The researchers say that’s necessary in order to prepare for its possible spread between humans, perhaps as early as this winter.

The paper comes on the heels of a new study in the British Medical Journal that shows the first probable transmission between humans of the H7N9 virus.

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NPR Story
12:41 pm
Wed August 7, 2013

Bird Flu Strain May Be Transmissible Between Humans

Health workers take a blood sample from a chicken in Hong Kong Thursday, April 11, 2013. The Hong Kong government started enhanced measures to prevent a new strain of bird flu from entering the city. Starting from Thursday, the authority is taking samples of live poultry from mainland China to test for the H7N9 virus. Thirty samples are taken in every 1,000 chickens. (Vincent Yu/AP)

Originally published on Wed August 7, 2013 2:05 pm

new study in the British Medical Journal shows the first probable transmission between humans of a new strain of avian flu — the H7N9 virus.

A 32-year-old woman in China became sick and died after caring for her father who had the H7N9 virus. The father also died.

However, the authors of the study stress this does not mean the virus has evolved to be easily transmissible between humans.

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NPR Story
12:41 pm
Wed August 7, 2013

Bezos Could Give Washington Post The Gift Of Time

Originally published on Wed August 7, 2013 2:05 pm

Earlier this week, online shopping pioneer Jeff Bezos said he would buy The Washington Post.

Given the sorry state of newspaper finances, some saw his move as an act of civic charity.

Others believe Bezos is a shrewd businessman who hopes to make the Post very profitable again. Maybe both views are right.

Marilyn Geewax, a senior business editor with NPR, joins us to discuss how the new philanthropy may involve giving the gift of time — time to figure out a new business model that works.

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11:48 am
Wed August 7, 2013

In An Autocorrect Generation, Does Spelling Still Matter?

Thomas Hurley is pictured in a screen shot from his appearance on Jeopardy. (YouTube)

Originally published on Fri August 9, 2013 4:57 am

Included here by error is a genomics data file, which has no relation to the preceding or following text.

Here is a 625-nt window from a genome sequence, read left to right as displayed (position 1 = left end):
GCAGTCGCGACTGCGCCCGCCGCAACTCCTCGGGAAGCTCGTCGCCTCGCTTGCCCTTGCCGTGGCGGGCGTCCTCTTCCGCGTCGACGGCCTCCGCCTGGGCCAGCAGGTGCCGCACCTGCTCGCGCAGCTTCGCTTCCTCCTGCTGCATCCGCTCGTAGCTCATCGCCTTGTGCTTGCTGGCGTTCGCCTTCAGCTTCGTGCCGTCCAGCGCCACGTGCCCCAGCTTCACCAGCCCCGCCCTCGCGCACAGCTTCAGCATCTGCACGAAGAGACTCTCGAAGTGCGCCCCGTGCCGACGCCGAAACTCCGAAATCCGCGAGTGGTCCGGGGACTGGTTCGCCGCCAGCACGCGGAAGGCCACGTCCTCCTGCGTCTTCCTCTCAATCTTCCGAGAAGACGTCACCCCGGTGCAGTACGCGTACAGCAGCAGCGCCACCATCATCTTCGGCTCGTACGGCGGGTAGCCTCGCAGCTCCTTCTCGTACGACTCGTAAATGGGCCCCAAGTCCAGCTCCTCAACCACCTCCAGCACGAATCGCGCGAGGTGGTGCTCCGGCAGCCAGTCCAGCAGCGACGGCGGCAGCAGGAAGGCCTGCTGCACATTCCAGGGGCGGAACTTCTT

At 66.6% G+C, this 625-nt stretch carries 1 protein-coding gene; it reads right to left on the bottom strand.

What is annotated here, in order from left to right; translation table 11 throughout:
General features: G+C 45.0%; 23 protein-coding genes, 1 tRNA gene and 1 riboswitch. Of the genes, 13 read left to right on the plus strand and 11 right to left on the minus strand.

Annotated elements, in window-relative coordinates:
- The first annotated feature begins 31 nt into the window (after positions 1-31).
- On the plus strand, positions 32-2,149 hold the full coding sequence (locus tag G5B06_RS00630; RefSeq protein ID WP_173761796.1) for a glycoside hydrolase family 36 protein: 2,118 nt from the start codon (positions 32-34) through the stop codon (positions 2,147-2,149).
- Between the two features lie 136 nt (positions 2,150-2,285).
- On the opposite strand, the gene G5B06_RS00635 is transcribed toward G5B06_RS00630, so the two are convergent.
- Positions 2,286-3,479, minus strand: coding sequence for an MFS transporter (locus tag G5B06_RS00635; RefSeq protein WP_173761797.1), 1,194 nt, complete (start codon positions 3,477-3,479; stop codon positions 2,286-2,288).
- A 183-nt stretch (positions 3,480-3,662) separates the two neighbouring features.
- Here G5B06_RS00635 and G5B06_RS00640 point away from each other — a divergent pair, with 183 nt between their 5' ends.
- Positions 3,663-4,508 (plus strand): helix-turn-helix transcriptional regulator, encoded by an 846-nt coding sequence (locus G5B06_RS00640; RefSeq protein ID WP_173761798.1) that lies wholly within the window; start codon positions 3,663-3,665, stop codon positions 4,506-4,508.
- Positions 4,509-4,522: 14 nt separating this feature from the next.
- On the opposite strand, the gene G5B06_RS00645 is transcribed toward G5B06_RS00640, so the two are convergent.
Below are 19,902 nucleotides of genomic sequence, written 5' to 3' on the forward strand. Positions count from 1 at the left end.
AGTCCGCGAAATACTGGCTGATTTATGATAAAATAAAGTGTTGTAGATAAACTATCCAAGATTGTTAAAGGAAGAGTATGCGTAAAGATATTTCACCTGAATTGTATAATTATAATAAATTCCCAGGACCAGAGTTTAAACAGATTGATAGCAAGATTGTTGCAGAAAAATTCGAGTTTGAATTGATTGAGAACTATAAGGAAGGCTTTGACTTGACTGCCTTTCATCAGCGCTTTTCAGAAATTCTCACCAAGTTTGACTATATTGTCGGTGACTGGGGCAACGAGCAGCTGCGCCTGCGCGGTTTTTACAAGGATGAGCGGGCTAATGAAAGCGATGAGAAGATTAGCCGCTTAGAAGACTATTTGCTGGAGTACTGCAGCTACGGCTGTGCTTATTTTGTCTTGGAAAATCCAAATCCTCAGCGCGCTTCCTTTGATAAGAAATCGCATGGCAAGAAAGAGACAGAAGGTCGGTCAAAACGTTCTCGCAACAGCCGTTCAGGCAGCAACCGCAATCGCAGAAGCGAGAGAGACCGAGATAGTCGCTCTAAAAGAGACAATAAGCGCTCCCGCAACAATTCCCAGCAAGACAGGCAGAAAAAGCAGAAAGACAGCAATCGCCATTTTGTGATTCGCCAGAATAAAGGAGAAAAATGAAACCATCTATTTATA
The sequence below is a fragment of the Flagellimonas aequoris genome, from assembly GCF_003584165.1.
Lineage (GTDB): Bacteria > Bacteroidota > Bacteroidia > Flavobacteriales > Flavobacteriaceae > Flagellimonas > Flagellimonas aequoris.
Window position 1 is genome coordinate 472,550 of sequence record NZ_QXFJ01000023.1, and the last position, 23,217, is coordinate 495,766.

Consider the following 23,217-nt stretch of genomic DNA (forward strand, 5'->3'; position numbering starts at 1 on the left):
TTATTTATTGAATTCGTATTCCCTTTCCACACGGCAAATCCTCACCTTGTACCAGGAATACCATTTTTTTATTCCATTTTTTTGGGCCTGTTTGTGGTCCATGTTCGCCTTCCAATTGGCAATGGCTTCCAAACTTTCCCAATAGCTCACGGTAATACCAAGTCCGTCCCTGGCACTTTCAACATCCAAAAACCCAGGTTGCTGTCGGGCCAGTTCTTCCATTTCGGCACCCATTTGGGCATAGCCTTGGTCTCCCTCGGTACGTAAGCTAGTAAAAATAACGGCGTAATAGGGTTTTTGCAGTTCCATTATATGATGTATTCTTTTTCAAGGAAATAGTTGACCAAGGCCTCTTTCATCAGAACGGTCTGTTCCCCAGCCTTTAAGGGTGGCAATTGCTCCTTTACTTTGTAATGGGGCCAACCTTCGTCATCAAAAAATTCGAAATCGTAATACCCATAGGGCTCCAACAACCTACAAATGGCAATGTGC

Connecticut eighth-grader Thomas Hurley has serious beef with Alex Trebek.

The “Kids Jeopardy” contestant made it all the way to the Final Jeopardy round and even got the right answer. The only problem? He spelled it wrong.

We’ve decided in current society that spelling is important — that there’s only one single correct way to spell every word.
–Simon Horobin

Hurley told his local newspaper that he was “cheated” out of the question and that “it was just a spelling error.”

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NPR Story
11:48 am
Wed August 7, 2013

Japan Tries To Stop Radioactive Water Leaks

A construction worker walks beside the underground water tank and water tanks at the Fukushima Dai-ichi nuclear plant at Okuma in Fukushima prefecture, Japan, June 12, 2013. (Toshifumi Kitamura/AP)

Originally published on Wed August 7, 2013 2:05 pm

The Japanese government announced today that the leaks of radioactive cooling water from the crippled Fukushima nuclear power plant are worse than it thought.

Japan’s Prime Minister Shinzo Abe has ordered the government to step in to help TEPCO, the Tokyo Electric Power Company, come up with a solution.

TEPCO only recently acknowledged that the groundwater, used to cool the three reactors damaged in the tsunami of 2011, has been seeping into the ocean.

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NPR Story
11:48 am
Wed August 7, 2013

Pot Liquor: A Southern Tradition To Salvage Nutritious Broth From Greens

"Pot likker and cornbread" at Mary Mac's Tea Room in Atlanta, Georgia. (wallyg/Flickr)

Originally published on Thu January 23, 2014 11:55 am

Pot liquor — not what the name implies — is the leftover water of boiled greens.

It’s a Louisiana tradition to save the nutrient and vitamin-rich water that leaches out during cooking.

NPR food and health correspondent Allison Aubrey tastes some of the greens water and shares tips on how to use it.

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NPR Story
1:14 pm
Tue August 6, 2013

LA Commuters Brace Themselves For 'Obama Jam'

President Barack Obama smiles towards the audience during his appearance for taping of NBC’s The Tonight Show with Jay Leno, Oct. 24, 2012, in Burbank, Calif. (Pablo Martinez Monsivais/AP)

President Obama is in California today for a short visit that includes an appearance on “The Tonight Show with Jay Leno.”

His visits cause a bit of panic, with drivers concerned about major traffic headaches, but some say it’s much ado about nothing.